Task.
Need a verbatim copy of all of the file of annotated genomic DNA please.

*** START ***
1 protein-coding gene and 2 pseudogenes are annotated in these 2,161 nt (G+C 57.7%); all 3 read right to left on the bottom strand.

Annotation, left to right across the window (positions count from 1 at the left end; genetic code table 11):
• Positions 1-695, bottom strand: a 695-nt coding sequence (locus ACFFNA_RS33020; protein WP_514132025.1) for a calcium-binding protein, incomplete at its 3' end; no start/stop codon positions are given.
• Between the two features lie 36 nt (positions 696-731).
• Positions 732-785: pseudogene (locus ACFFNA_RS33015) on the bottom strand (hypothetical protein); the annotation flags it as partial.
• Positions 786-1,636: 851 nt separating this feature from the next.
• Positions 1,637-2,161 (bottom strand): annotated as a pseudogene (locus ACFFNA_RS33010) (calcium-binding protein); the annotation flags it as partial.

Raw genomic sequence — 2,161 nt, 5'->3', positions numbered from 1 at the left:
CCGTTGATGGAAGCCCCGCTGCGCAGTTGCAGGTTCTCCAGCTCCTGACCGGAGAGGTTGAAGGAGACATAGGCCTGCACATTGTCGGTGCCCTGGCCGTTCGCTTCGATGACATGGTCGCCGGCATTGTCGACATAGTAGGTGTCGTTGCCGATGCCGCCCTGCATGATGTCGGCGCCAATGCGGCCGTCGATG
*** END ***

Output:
1 protein-coding gene and 2 pseudogenes are annotated in these 2,161 nt (G+C 57.7%); all 3 read right to left on the bottom strand.

Annotation, left to right across the window (positions count from 1 at the left end; genetic code table 11):
• Positions 1-695, bottom strand: a 695-nt coding sequence (locus ACFFNA_RS33020; protein WP_514132025.1) for a calcium-binding protein, incomplete at its 3' end; no start/stop codon positions are given.
• Between the two features lie 36 nt (positions 696-731).
• Positions 732-785: pseudogene (locus ACFFNA_RS33015) on the bottom strand (hypothetical protein); the annotation flags it as partial.
• Positions 786-1,636: 851 nt separating this feature from the next.
• Positions 1,637-2,161 (bottom strand): annotated as a pseudogene (locus ACFFNA_RS33010) (calcium-binding protein); the annotation flags it as partial.

Raw genomic sequence — 2,161 nt, 5'->3', positions numbered from 1 at the left:
CCGTTGATGGAAGCCCCGCTGCGCAGTTGCAGGTTCTCCAGCTCCTGACCGGAGAGGTTGAAGGAGACATAGGCCTGCACATTGTCGGTGCCCTGGCCGTTCGCTTCGATGACATGGTCGCCGGCATTGTCGACATAGTAGGTGTCGTTGCCGATGCCGCCCTGCATGATGTCGGCGCCAATGCGGCCGTCGATG